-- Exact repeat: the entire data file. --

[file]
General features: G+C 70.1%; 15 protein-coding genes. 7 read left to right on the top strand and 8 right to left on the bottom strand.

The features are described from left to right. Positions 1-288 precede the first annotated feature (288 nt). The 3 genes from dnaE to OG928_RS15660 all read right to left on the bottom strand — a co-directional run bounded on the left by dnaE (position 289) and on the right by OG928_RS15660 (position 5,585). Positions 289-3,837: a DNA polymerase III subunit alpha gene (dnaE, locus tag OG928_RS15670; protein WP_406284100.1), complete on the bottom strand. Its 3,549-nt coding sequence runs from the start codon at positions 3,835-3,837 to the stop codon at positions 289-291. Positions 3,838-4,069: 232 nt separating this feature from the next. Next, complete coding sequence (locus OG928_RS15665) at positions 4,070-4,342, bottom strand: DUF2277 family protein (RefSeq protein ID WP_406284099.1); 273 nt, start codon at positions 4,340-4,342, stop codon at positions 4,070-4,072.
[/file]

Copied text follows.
General features: G+C 70.1%; 15 protein-coding genes. 7 read left to right on the top strand and 8 right to left on the bottom strand.

The features are described from left to right. Positions 1-288 precede the first annotated feature (288 nt). The 3 genes from dnaE to OG928_RS15660 all read right to left on the bottom strand — a co-directional run bounded on the left by dnaE (position 289) and on the right by OG928_RS15660 (position 5,585). Positions 289-3,837: a DNA polymerase III subunit alpha gene (dnaE, locus tag OG928_RS15670; protein WP_406284100.1), complete on the bottom strand. Its 3,549-nt coding sequence runs from the start codon at positions 3,835-3,837 to the stop codon at positions 289-291. Positions 3,838-4,069: 232 nt separating this feature from the next. Next, complete coding sequence (locus OG928_RS15665) at positions 4,070-4,342, bottom strand: DUF2277 family protein (RefSeq protein ID WP_406284099.1); 273 nt, start codon at positions 4,340-4,342, stop codon at positions 4,070-4,072.